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Here is an interesting perspective in a Twitter thread from Alex Good, whose biography card identifies him as an "Options and crypto trader“ and who is followed by, among others, Marc Andreesson.

Click the link on his name to read the whole thread. One observation I found particularly interesting is item 7:

This is consistent with the big banks becoming increasingly involved in crypto. Part of this is driven by their clients seeking transaction processing, investment and hedging vehicles, and advice, but also from the proprietary trading side viewing it as one of the best-performing asset categories of the last several years. Goldman Sachs, JP Morgan, and UBS (the largest Swiss bank) have all either set up crypto units or announced they are in the process of doing so. UBS put on a one hour video conference on crypto for their private banking clients last month. Given the extent the big banks jerk the chains of politicians, if they’re deeply involved in crypto and view it as a profit centre, politicians may be disinclined to try to shut it down.

Second, crypto is increasingly a source of taxation for governments, particularly those that tax “capital gains” on appreciation of cryptocurrencies versus their central bank kleptocurrencies. The current “infrastructure” bill apparently contains some more turns of the screw in this direction, although I’m not sure of the details since they’ve been changing so rapidly. If crypto is a significant source of tax revenue, politicians may not want to kill the goose that lays the blockchain taxes.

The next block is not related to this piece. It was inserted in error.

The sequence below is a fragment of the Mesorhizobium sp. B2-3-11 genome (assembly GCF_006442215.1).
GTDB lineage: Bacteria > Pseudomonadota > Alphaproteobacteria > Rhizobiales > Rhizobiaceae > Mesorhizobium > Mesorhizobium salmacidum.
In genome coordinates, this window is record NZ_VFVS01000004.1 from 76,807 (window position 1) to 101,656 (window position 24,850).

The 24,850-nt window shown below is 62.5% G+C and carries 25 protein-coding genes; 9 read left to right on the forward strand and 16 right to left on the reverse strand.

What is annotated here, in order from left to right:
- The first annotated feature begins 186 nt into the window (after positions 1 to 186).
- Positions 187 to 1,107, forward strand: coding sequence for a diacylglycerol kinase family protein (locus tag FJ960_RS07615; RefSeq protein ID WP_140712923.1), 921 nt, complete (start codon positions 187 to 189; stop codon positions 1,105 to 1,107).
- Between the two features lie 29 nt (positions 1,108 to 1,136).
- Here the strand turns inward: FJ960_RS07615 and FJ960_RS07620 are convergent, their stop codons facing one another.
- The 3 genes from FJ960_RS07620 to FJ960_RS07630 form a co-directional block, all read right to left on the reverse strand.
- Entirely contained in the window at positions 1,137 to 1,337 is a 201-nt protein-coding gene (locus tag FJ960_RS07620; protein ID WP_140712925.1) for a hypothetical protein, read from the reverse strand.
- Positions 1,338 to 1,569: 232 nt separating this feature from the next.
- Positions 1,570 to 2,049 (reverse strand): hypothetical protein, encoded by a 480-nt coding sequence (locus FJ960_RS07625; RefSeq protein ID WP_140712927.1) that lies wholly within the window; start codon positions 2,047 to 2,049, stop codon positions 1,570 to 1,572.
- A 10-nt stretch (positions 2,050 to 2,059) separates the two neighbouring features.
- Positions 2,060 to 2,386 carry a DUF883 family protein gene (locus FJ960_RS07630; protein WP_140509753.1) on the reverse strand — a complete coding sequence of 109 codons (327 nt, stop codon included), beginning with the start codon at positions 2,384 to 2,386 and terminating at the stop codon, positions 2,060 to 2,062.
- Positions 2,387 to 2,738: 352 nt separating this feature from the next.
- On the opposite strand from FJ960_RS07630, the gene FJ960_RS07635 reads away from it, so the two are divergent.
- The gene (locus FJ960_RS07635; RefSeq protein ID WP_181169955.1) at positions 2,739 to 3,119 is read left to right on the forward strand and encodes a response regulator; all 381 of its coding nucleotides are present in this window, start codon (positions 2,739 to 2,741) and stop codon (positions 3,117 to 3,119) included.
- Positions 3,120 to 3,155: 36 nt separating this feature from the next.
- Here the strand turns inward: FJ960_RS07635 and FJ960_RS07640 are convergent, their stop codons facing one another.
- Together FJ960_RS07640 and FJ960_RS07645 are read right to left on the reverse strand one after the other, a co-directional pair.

My guess is that what will happen is that in a few years the big monetary blocs will roll out their “central bank digital currencies” (CBDC) and promote them as a “better, safer form of crypto”, then try to co-opt the pioneer cryptocurrencies as they eliminate physical and anonymous cash. I wrote about this “slave money” here on 2021-10-10. As Mr Good notes, the big players may already be moving to Bitcoin and Ether as a way to get their assets out of fiat money before they are forced into a CBDC in a couple years.


From Abik Roy: “With the right legal infrastructure, the currency [bitcoin] and its underlying technology can become the next great driver of American growth.

No, not really. Growth comes from things which improve productivity – new mines, new crops, new inventions. A currency cannot be a driver of non-speculative growth (see John Law), merely a facilitated means of exchange – and only a relatively short-term store of value, since its value depends on what someone else is prepared to exchange for it at some point in the future.

Side thought – we all know that so-called “renewable” energy like bird-whackers and imported Chinese solar panels put the electric grid at increasing risk of instability and failure. What is that bitcoin worth when the grid goes down?


Just as much, or more, I’d say, than “book entry” fiat currency which exists only as ephemeral records in computer systems of counter-parties to myriad transactions. Gerald Celente calls this “money that isn’t worth the paper it isn’t printed on.”